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Killer pate recipe?

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I'm looking for a real knock-your-socks-off chicken liver pate recipe. Something a little out of the ordinary, totally decadent...something that screams "special occasion"! I mean I could do standard cognac and/or peppercorns, but I already *have* those recipes. Anyone have something fabulous they want to share?

Thanks in advance
Betsy

PS I will be sure to credit your great aunt Agatha or whoever's recipe it is ;-)

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  1. No idea whether or not this is the type of thing you're looking for, but it's the Pate Maison from The Silver Palate Cookbook. I haven't made it in years, but back in the day I never had a party at which it wasn't served, I used to make crockfuls of it to give as hostess gifts, and it was one of the most popular items sold in their store.

    http://www.fivestarrecipes.com/v/Pate...

    8 Replies
    1. re: JoanN

      Will this pate freeze?

      1. re: themags

        Pates generally freeze very well. I would have no issue freezing the Pate Maison recipe (or making it, delicious.)

        For the OP - Here's a Julia Child recipe option, from an older thread, plus some pate freezing info:

        http://chowhound.chow.com/topics/3386...

        This recipe got rave reviews from posters here last year:

        http://www.washingtonian.com/blogarti...

        Whatever you do, serve the pate at room temp or even slightly warmed for maximum flavor.

        1. re: bushwickgirl

          Thanks! I'm not sure about the BLT one - the thread I read before posting actually didn't seem to like it that much? Also seems like a lot of salt - too much. I think I'll try the Silver Palate. Need to freeze as trying to get a head-start on Xmas!

          1. re: themags

            I meant the recipe links for the OP actually and the freezing info for you, confusing, I know; the BLT recipe contains fine sea salt and pink salt; although having the same amount of sodium as other salts, sea and pink salt possess different flavoring qualities. It may seen like a lot of salt, but chicken livers are bland and need some pretty agressive seasoning, as pate is often served at room temp or chilled. Nothing worse than underseasoned pate. There's nothing saying you can't cut back on the salt measure, if you think it might be too much.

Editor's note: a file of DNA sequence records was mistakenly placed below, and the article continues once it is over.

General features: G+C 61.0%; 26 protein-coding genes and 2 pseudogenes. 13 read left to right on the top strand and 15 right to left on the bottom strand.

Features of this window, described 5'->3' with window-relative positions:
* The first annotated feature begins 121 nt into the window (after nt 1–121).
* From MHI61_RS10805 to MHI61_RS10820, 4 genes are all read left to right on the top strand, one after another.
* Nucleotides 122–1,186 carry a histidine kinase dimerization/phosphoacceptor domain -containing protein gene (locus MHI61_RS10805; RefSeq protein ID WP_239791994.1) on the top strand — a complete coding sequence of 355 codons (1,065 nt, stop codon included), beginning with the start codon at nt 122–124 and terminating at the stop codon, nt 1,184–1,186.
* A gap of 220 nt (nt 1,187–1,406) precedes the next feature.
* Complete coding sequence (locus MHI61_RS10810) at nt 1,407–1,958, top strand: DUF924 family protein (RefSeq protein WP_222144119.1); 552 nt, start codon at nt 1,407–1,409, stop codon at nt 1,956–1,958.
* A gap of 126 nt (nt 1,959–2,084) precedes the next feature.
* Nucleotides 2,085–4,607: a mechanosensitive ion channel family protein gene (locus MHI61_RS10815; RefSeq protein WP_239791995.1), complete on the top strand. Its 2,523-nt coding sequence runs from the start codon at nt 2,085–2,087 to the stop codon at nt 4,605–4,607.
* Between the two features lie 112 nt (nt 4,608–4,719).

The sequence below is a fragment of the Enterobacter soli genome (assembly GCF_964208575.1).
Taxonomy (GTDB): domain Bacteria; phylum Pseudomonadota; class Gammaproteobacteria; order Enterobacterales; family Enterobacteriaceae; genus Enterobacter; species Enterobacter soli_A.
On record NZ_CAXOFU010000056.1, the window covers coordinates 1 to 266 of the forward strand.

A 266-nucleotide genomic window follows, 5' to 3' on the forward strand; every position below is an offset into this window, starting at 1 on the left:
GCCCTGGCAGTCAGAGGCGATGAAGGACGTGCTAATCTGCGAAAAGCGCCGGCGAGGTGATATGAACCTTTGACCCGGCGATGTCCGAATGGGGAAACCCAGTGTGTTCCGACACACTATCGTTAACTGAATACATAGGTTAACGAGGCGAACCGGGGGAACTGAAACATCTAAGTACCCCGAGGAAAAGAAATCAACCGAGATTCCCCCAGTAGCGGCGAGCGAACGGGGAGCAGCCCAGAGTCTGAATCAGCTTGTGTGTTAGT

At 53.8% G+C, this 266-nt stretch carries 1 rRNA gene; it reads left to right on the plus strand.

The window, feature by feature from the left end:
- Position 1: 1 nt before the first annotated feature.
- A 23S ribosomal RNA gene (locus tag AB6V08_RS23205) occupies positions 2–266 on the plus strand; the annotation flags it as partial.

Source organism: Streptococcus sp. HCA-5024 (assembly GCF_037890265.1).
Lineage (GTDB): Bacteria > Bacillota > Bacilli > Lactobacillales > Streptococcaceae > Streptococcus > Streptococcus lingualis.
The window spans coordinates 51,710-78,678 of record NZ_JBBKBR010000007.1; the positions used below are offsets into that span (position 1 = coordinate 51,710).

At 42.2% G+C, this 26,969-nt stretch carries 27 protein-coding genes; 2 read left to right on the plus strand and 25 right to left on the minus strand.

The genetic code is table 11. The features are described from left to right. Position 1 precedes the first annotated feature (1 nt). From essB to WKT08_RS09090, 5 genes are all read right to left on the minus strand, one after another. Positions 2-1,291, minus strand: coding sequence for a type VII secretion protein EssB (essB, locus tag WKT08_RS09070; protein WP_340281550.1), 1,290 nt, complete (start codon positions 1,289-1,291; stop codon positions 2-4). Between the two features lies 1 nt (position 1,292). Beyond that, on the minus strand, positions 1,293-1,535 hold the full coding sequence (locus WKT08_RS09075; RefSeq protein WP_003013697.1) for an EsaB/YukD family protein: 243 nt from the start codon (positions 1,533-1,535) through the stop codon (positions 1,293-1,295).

Anyway, you've chosen your recipe and it'll be great tasting , and freeze just fine.

            1. re: themags

              FWIW, despite the review, I went ahead and made the BLT recipe for Thanksgiving; I usually make a different one that my family loves but they ate up the BLT Pate like ravenous dogs. It ended up in my "Really Good" recipe file :)

              1. re: stephle

                Good to hear! Did you use the full measure of salt?

        2. re: JoanN

          I just made this and followed the recipe exactly. Including $20 for a small bottle of Calvados.

          The finished product has a strong, bitter after taste. This was not due to bad liver as we ate several straight out of the boiler.
          The after taste has hints of nutmeg/cloves.
          Researching other recipes for pate, I wold modify this one by cutting the Calvados to 1/3 and the other dry spices to 1/4.

          Any comments from others who have used this recipe??

          1. re: subal

            Sorry to hear it didn't work for you. As I said, it's been a number of years now since I last made it, but I did make the recipe as written more than a dozen times and never had that problem. The recipe makes three cups. One-quarter teaspoon of ground cloves and one-half teaspoon grated nutmeg doesn't seem out of proportion. I always used freshly grated nutmeg, but even if you didn't I can't imagine it would make that much of a difference.

        3. I haven't made this, but it looks really good.

          Pistachio Pate (Pate Parisienne) by Pierre Franey and Craig Claiborne. It contains veal, pork shoulder, chicken, chicken livers and pistachios. Here's a link to the recipe from 1986: